The good news is that usually it is more of a cosmetic problem than anything really that serious in most cases. So, I would not worry about it too much. A fall application of fertilizer will help the lawn to be more vigorous and less likely to get it in the future. Also, irrigate if possible during drought condition, raise mowing height to at least 2.5 to 3” to help the lawn grasses become more vigorous and able to withstand disease issues. Over-seeding shady areas with more shade tolerant grass species will also help. For more information see https://www.extension.purdue.edu/extmedia/bp/bp-110-w.pdf
Q I started seeing this plant in my flower bed earlier this summer. (See photo). I kind of liked the creamy-white flowers with the dark pink centers and yellow stamens so I did not pull it out. Now I have quite a few of them and sort of wish I had pulled them out. What is this plant and how do I control it in my flower bed?
A This is a plant called Venice mallow (Hibiscus trionum), also known as flower-of-an-hour because the flowers only remain open for a few hours. This is an annual that comes back from seed each year. It is common in cultivated areas and can become serious in some crop land. In a garden situation, mulching and regular pulling to prevent seed from forming will likely be the best options for managing this plant.
Little worms in my raspberries!
Q Help! I have been picking my raspberries this summer when I suddenly realized that many of them had little white worms crawling inside the fruit. Yuck! What are these worms and what should I do to get rid of them?
A This is another relatively new invasive pest called the spotted wing drosophila. The Spotted Wing Drosophila (Drosophila suzukii) or SWD, also called the spotted wing fruit fly, is a pest problem that originated in Asia and was only first identified here in the United States in California 2008. It was first seen in South Dakota in 2013. Since then it has shown up in many counties in South Dakota, but populations of the insect can be quite scattered. It has been found in many types of areas, but particularly where fruit is available for the fruit flies to feed on.
Management of SWD is difficult for several reasons. However, the first step in management should be monitoring to see if you have SWD in your yard or near your fruit crops. A simple monitoring trap can be made from a 32 oz plastic cup with lid. Place the traps in areas where the flies most like to spend their time — in the shade (usually the north side of the plant), in the fruit zone, using a stake or a wire attached to the sides of the trap, and fastened to a branch or trellis wire.
One of the most important practices for managing SWD in the home garden is sanitation. Pick fruit as soon as it is ripe and clean up and dispose of overripe or rotted fruit by sealing it in plastic bags and putting it in the trash. Don’t allow it to remain on the ground or on the bushes, to contribute to building the populations of SWD. It is not a good idea to put this damaged or overripe fruit in the compost pile either. Keep picked fruit stored in the refrigerator. Refrigeration will stop further development of larvae or eggs if they are present. Freezing fruit if it can’t be used within a day or so of picking will kill any larvae or eggs in the fruit. Small plantings may be protected with fine netting to exclude SWD using 1 mm (1/32 inch) mesh. Wait until pollination has taken place to apply the netting so that bees and other pollinators have access to the blossoms.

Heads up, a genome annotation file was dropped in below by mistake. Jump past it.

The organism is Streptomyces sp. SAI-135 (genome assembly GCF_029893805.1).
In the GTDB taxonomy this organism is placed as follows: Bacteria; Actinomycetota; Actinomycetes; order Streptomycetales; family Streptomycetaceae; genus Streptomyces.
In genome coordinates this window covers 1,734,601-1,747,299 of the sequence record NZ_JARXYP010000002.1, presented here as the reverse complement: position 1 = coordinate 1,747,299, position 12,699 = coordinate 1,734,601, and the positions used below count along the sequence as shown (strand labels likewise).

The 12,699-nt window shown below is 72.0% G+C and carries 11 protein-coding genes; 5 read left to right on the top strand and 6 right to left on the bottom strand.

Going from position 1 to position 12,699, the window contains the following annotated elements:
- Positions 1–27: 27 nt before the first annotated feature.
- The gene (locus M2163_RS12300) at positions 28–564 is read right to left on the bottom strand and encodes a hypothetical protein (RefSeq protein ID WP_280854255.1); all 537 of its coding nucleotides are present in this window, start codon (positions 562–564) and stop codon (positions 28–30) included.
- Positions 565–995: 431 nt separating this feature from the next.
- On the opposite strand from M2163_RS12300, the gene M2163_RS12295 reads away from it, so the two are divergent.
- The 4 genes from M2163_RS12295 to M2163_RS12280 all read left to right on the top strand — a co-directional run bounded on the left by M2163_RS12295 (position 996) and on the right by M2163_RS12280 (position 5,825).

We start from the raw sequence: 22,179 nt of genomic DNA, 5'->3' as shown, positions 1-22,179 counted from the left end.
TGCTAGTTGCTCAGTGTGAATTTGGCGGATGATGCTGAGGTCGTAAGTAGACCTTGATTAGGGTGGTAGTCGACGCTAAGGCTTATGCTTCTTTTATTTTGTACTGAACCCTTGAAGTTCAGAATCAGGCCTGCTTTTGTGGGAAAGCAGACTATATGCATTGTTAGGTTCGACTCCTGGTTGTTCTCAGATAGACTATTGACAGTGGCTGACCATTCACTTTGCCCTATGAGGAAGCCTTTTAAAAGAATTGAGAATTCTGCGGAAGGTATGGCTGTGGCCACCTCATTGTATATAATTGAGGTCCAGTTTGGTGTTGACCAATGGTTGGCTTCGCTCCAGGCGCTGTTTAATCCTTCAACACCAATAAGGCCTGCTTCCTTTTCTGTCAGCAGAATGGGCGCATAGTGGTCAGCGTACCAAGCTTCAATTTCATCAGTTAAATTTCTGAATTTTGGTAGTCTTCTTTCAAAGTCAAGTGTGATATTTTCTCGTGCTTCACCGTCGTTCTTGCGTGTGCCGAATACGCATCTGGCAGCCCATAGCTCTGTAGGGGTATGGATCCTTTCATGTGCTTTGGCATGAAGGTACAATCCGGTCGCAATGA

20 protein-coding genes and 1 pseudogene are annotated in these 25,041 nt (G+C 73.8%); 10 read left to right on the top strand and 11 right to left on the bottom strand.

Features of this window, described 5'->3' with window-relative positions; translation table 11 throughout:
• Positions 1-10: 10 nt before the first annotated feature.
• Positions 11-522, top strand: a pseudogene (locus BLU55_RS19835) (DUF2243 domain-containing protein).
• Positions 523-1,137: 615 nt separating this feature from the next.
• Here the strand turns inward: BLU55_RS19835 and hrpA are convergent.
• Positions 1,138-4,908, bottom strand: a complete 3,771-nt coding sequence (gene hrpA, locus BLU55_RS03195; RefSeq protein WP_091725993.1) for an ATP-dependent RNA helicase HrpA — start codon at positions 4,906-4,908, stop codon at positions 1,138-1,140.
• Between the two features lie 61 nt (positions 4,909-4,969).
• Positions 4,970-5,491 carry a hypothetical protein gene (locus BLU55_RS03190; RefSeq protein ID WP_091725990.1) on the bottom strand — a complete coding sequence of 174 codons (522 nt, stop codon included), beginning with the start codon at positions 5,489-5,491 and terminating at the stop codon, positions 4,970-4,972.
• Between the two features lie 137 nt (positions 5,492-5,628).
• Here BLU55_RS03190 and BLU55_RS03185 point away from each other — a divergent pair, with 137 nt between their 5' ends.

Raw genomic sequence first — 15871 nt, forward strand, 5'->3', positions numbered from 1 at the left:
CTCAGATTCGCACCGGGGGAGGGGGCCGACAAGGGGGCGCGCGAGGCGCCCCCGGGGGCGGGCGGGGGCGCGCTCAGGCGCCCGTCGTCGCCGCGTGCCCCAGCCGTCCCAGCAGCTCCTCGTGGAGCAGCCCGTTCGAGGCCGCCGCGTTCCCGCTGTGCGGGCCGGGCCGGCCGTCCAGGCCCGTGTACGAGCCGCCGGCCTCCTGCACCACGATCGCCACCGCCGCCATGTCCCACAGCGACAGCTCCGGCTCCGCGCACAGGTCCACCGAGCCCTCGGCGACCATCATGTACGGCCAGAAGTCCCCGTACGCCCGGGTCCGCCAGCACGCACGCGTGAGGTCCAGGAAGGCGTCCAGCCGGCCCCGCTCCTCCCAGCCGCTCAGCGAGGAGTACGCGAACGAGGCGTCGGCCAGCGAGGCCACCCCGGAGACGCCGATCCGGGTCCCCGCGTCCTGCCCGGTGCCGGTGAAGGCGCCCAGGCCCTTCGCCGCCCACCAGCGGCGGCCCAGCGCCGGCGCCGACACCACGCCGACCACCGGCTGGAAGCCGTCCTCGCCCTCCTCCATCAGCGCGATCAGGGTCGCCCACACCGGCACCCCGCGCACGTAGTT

Several insecticides that are effective on SWD are labeled for use on fruits in home garden plantings. Before applying a pesticide, always read and follow all directions on the pesticide’s label. The crop (e.g. blueberry, strawberry, raspberry, cherry) must be listed on the label to legally use the product on it. Be sure to check the label and follow any restrictions on how long you must wait after you apply the insecticide until harvesting the fruit. Use protectant insecticide treatments starting when fruit first begins to color and continuing to harvest, according to the label instructions. They will protect fruit from infestation but will need to be applied before the eggs are laid in the fruit. Choose the most effective insecticides, when known, and check with local Extension staff to learn about the available options. Alternating the use of insecticides with different active ingredients will reduce the chance of insecticide resistance developing in SWD. Do not apply any insecticides during bloom or when bees are active. The most effective products for use against SWD in home fruit plantings contain the active ingredient spinosad or malathion. Pyrethrins, insecticidal soap, neem oil and horticultural oils have very low and short-lived activity against SWD.
For more information on how to monitor and manage SWD, see this article: http://igrow.org/gardens/gardening/spotted-wing-fruit-fly-damaging-fruit-crops/